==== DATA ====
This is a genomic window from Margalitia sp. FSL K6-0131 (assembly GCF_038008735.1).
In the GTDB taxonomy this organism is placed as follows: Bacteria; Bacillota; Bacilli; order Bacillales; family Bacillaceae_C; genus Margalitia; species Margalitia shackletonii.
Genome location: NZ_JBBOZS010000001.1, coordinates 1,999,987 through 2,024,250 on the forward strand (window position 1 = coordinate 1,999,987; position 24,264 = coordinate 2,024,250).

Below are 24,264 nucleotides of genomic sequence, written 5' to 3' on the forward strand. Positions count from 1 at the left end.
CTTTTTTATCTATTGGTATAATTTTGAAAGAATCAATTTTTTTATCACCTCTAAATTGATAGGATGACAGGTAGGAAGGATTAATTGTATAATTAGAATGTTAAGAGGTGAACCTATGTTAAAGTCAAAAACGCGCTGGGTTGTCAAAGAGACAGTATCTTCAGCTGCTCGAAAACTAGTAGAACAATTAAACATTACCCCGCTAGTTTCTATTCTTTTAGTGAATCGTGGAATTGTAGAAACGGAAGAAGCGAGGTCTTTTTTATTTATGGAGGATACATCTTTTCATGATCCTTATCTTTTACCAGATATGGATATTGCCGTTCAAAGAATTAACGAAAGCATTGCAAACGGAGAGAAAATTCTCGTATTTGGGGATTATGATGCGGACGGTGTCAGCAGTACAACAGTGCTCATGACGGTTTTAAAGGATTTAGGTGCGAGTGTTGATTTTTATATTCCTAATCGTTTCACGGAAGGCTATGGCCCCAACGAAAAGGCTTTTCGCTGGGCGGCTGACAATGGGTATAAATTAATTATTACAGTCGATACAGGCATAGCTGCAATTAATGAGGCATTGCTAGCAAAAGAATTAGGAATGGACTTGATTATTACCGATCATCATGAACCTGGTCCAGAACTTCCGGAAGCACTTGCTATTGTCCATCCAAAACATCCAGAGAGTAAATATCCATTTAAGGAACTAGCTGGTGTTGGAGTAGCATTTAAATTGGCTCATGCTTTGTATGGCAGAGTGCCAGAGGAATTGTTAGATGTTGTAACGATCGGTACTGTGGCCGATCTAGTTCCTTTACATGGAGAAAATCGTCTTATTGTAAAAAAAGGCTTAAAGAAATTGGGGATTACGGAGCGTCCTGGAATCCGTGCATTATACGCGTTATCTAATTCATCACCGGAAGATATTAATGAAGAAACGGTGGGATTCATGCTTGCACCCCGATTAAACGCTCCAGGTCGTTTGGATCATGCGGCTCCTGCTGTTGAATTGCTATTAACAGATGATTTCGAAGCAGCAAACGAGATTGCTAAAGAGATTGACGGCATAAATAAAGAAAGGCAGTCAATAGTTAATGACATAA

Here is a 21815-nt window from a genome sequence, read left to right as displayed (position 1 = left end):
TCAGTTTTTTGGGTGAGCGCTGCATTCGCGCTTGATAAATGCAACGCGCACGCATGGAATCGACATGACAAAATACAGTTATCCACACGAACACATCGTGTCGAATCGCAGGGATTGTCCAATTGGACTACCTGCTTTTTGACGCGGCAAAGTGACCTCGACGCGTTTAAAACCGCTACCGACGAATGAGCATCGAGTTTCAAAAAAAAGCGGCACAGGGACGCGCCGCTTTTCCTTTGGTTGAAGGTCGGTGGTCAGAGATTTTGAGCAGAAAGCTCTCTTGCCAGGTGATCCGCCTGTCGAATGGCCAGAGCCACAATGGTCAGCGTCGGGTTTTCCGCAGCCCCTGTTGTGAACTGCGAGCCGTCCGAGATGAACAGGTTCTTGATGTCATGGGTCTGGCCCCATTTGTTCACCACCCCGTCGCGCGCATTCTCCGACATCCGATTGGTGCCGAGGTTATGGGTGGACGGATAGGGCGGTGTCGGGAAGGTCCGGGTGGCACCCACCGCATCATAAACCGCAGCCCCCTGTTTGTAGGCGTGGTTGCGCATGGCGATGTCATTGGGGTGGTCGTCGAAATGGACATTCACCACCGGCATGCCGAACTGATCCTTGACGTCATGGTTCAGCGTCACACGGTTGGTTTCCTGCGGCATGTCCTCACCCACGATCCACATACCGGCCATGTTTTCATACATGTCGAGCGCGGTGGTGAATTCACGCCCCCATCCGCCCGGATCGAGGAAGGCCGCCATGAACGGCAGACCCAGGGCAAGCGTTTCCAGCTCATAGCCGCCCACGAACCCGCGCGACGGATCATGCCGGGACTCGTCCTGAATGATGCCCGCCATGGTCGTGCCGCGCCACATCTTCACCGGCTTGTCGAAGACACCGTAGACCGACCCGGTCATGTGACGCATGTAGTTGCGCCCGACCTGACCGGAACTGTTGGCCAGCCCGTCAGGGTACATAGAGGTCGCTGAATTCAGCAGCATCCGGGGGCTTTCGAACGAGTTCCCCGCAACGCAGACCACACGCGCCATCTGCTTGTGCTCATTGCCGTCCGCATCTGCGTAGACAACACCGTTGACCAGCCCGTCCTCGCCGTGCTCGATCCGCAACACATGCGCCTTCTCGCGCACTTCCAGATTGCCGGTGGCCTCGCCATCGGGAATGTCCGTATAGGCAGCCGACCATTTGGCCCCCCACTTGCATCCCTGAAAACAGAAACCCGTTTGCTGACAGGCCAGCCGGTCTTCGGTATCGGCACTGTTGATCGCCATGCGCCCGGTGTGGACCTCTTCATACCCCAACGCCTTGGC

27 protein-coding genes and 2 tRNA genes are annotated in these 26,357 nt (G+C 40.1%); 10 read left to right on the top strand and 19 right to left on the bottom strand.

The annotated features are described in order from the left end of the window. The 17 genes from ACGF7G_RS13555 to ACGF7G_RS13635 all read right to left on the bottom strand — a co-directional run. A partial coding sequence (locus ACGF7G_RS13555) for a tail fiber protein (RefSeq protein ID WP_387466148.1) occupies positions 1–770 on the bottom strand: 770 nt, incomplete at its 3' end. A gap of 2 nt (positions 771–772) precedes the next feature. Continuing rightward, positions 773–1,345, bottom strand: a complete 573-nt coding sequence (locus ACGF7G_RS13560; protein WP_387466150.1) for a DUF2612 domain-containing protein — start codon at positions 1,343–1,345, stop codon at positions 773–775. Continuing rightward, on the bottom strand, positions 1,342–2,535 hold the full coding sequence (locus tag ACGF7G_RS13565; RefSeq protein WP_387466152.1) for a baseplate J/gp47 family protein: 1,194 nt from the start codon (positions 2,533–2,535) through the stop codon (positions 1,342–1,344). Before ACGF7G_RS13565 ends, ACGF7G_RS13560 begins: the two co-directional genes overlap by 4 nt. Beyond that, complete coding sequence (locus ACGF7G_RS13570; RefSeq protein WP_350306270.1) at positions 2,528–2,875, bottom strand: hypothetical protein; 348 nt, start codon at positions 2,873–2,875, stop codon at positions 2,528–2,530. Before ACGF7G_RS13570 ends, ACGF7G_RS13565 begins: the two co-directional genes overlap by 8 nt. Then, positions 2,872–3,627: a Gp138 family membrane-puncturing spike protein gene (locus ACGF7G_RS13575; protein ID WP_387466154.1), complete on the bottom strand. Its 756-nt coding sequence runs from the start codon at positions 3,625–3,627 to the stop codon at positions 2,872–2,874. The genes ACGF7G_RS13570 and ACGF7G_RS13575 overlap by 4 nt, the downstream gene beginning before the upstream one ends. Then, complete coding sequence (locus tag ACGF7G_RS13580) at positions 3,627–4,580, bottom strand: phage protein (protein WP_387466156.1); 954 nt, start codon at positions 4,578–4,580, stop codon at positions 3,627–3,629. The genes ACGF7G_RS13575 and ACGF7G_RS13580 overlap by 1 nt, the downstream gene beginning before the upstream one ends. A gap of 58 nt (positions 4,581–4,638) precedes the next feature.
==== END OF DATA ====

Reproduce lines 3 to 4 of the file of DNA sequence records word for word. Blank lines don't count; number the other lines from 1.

Genome location: NZ_JBBOZS010000001.1, coordinates 1,999,987 through 2,024,250 on the forward strand (window position 1 = coordinate 1,999,987; position 24,264 = coordinate 2,024,250).

Below are 24,264 nucleotides of genomic sequence, written 5' to 3' on the forward strand. Positions count from 1 at the left end.